The popularity of certain cinema genres have tended to often be a reflection of the times in which they were made. The explosion and sudden reduction of westerns has been pointed out and discussed numerous times, and the proliferation of CGI has radically changed the face of action cinema. One genre, however, that has yet to make a renewed ascension is the private investigator, or gumshoe detective, story. The environment is perfect, however, for movies of this ilk to make a resurgence, both in terms of their demand and their benefits.
The audience interest in these kinds of stories is clearly evident. Mystery thrillers still dominate bestseller lists, and the success, both critical and commercial, of 2014’s Gone Girl proved that that level of interest can translate to the big screen as well. In addition, the acclaim the HBO series Westworld has received also points to this. While the show is not, on the surface, similar to Gone Girl, much of Westworld’s allure and discussions revolve around the mysteries the writers present, and what the possible answers might be. And that does not take into account the numerous procedurals scattered across the TV landscape, from Rosewood to Law & Order: SVU, as well as other shows that involve crime-solving as a major, if not primary, component of their episodes, such as Supernatural or iZombie. Audience appetites for mysteries can be found in several places, meaning that flat-out mysteries are most certainly in demand, particularly given the lack of detectives in the mysteries currently found.
Which brings us to our next point; procedurals. There are several of them across the television landscape, and more coming up every year, and each one has a seemingly endless supply of mysteries they run through on a regular basis, both in the form of season-long arcs and standalone episodes. However, there is one key element that separates them from gumshoe detective mysteries, and that’s the lead character.
Procedurals, more often than not, revolve around police officers, detectives, FBI agents, medical examiners, and the like, people whose job it is to solve crimes and apprehend criminals. Even for shows with duos, at least one lead will be in a law-enforcing profession. While the backstory for these characters often illustrates a personal reason why they are in their chosen profession, they are nonetheless doing a job.
Private Investigators, on the other hand, take on cases out of a sense of right and wrong. Several detective stories portray the job as one with low pay, numerous hours, and a high risk of bodily harm or worse. And while cops have resources and backup, private investigators, whenever they have either one, have them in notably limited quantity compared to the police. This makes detective work one that only a few people would go into, and primarily for altruistic reasons, out of a desire to actually help people and be a force for good, no matter what contrary motives they may express as to their continued work in the field.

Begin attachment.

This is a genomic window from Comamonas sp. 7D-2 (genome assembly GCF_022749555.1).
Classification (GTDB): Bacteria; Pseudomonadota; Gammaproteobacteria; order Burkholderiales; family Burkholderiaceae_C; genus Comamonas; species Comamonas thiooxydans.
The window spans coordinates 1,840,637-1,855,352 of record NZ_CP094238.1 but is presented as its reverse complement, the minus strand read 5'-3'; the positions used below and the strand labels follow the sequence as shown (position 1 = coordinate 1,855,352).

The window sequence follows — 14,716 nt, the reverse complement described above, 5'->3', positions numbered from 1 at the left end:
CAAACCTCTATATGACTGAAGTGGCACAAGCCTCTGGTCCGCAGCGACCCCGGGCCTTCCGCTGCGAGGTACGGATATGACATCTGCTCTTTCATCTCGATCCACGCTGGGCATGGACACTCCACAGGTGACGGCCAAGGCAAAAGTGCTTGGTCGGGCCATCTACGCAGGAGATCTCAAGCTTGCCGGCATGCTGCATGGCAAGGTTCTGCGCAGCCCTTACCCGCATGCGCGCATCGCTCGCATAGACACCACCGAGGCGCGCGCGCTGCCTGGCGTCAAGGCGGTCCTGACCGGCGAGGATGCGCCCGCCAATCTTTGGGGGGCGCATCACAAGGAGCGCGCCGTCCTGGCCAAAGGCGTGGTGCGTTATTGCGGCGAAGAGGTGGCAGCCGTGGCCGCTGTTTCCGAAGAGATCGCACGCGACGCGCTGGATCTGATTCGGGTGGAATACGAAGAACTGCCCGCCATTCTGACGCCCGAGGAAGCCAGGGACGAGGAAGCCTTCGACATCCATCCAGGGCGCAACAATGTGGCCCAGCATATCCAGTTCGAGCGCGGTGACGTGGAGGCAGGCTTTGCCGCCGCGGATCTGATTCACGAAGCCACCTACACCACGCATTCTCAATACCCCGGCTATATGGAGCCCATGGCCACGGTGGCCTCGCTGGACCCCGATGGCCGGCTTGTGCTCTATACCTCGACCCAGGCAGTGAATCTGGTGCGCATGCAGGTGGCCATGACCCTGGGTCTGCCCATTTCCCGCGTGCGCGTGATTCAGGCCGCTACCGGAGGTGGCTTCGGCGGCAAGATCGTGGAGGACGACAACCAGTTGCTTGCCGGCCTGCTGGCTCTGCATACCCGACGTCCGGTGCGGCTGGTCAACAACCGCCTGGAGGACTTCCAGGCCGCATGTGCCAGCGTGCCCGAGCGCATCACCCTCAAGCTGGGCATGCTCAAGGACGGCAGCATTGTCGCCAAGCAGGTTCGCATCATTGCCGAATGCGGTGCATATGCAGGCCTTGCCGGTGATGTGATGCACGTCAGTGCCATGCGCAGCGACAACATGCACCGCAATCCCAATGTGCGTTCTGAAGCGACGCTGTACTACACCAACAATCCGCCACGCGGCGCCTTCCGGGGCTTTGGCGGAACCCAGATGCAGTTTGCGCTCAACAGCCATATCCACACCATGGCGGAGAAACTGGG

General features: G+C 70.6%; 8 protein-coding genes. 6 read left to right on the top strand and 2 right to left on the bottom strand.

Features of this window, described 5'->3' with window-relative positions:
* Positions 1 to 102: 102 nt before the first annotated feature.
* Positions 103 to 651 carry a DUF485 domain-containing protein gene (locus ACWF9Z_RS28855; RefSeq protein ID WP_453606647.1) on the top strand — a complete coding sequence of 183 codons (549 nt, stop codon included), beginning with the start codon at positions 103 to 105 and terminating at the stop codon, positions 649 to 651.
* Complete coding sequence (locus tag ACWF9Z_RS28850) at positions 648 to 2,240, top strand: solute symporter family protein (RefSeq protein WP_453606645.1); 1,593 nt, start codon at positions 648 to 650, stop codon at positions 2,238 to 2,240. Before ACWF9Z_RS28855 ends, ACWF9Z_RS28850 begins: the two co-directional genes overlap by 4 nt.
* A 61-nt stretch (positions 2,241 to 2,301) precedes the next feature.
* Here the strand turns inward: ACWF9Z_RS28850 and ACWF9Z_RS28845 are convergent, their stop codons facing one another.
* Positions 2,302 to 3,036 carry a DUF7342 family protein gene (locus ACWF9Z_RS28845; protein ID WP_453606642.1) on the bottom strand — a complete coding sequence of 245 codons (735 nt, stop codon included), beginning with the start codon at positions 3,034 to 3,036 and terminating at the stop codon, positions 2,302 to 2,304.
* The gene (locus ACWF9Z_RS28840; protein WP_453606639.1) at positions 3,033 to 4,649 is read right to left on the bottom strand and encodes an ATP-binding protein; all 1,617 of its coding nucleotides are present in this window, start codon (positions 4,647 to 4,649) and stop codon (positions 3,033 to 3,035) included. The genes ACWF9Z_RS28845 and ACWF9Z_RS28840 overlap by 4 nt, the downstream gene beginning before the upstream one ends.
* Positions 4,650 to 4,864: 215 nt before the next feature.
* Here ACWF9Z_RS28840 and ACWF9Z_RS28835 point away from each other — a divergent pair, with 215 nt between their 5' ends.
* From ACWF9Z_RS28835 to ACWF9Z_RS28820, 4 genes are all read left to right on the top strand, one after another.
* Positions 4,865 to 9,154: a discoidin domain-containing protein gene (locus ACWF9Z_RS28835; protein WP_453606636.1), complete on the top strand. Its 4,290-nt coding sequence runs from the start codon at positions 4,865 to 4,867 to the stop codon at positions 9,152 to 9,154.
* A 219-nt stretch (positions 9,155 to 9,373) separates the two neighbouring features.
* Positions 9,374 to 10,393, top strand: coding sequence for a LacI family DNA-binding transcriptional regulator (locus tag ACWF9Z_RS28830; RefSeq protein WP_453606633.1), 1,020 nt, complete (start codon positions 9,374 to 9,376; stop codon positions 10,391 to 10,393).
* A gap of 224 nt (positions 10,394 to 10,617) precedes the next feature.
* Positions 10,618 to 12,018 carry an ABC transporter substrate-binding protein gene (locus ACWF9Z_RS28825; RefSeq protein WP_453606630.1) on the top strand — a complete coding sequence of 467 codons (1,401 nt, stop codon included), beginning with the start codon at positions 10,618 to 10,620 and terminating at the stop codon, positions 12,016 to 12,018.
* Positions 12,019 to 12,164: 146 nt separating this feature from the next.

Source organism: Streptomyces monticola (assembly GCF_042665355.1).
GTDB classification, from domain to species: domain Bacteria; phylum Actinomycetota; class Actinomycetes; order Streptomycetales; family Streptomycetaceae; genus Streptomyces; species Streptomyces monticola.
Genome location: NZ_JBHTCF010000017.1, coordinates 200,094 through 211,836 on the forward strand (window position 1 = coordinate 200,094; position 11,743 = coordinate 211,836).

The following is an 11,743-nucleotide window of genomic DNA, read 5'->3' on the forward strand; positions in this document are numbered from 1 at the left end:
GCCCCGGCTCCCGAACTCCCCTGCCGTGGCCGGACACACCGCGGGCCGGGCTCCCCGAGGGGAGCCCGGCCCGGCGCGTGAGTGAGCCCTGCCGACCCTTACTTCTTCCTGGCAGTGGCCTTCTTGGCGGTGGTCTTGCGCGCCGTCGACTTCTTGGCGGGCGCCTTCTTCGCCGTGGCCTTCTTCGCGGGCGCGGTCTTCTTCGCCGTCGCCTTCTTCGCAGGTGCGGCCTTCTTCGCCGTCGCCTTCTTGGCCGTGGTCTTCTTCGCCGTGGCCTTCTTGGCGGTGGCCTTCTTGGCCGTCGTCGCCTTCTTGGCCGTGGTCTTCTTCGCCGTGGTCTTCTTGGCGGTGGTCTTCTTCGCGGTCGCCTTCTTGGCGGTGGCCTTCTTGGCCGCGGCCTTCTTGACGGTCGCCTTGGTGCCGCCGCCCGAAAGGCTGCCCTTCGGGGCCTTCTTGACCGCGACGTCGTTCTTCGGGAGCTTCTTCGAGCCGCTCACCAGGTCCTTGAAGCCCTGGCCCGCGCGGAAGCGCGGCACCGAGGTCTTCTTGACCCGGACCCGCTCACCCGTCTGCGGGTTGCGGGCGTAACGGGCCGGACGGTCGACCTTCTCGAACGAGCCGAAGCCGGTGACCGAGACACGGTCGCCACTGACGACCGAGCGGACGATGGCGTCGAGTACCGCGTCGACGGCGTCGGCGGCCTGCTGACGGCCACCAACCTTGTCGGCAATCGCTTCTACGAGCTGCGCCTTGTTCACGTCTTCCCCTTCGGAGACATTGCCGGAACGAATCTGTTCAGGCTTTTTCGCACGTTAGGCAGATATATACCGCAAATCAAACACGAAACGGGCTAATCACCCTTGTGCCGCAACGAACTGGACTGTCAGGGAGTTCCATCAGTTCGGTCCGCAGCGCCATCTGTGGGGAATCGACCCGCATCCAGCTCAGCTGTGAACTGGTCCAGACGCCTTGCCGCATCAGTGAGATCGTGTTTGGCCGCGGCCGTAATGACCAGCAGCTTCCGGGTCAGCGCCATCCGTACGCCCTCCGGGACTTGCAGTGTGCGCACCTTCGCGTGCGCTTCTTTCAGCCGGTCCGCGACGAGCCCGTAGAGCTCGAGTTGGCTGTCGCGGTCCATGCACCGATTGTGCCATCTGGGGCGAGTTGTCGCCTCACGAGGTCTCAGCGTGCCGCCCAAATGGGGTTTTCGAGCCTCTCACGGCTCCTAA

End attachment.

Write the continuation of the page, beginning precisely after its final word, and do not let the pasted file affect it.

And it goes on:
This desire to see justice done at great personal risk is a trait private investigators share with another key group currently enjoying commercial and critical success; superheroes. Regardless of what kind of powers they have or how they acquired it, nearly every superhero, from Marvel’s Iron Man to DC’s Supergirl, is driven by a desire to fight evil and even the scales of conflict. In these times of economic and political turmoil, audiences’ desire to see good people who know right from wrong do good deeds and stand up for the downtrodden is perfectly understandable. While superheroes scratch that itch in part, gumshoe detectives would similarly fill that niche in a different capacity, as they’d be ensuring criminals didn’t get away with committing crimes, rather than trying to prevent people, or other extraterrestrial entities, from trying to take over the world. The differing scale means that both genres can co-exist peacefully, serving the same audience without cutting into each other’s profitability.
The question of profitability brings us to the next stage of the discussion; having determined the audience interest in gumshoe detective stories, what would be the upside for production houses and studios to greenlight such stories? After all, audience interest, while key in determining the likelihood of a movie getting made, is hardly the only barometer used.
But private investigator movies offer a key element that movie studios crave in their properties; franchise potential. The recent announcement that Fantastic Beasts and Where To Find Them would be the first of five in the series, itself spawned from the immensely popular Harry Potter franchise, as well as Universal’s push towards a Cinematic Universe comprised of classic monsters, beginning with next summer’s reboot of The Mummy, clearly indicate that the potential for ongoing franchises is the important thing studios look for in properties. And gumshoe detective stories offer this in plentiful abandon.
Those who fret about sequels being indistinguishable from each other need not worry either; the malleable nature of private investigator stories means that very little has to stay the same from one movie to the next. As long as a few characters, including the main ones, continue from movie to movie, the franchise’s name recognition is kept intact, allowing free rein over the story, numerous supporting characters, and even the setting, depending on the storyteller’s desires. Unlike stories about police officers or police detectives, stories about private investigators don’t need much in the way of exposition to determine a change in locale; something as simple as “the case took us here” would suffice. This is enticing to studios as well, as they’re not beholden to multiple extended contracts that will require periodic re-negotiation, which is the case with superhero franchises, and the lack of an extended commitment that might hamper future opportunities should attract high-calibre performers as well.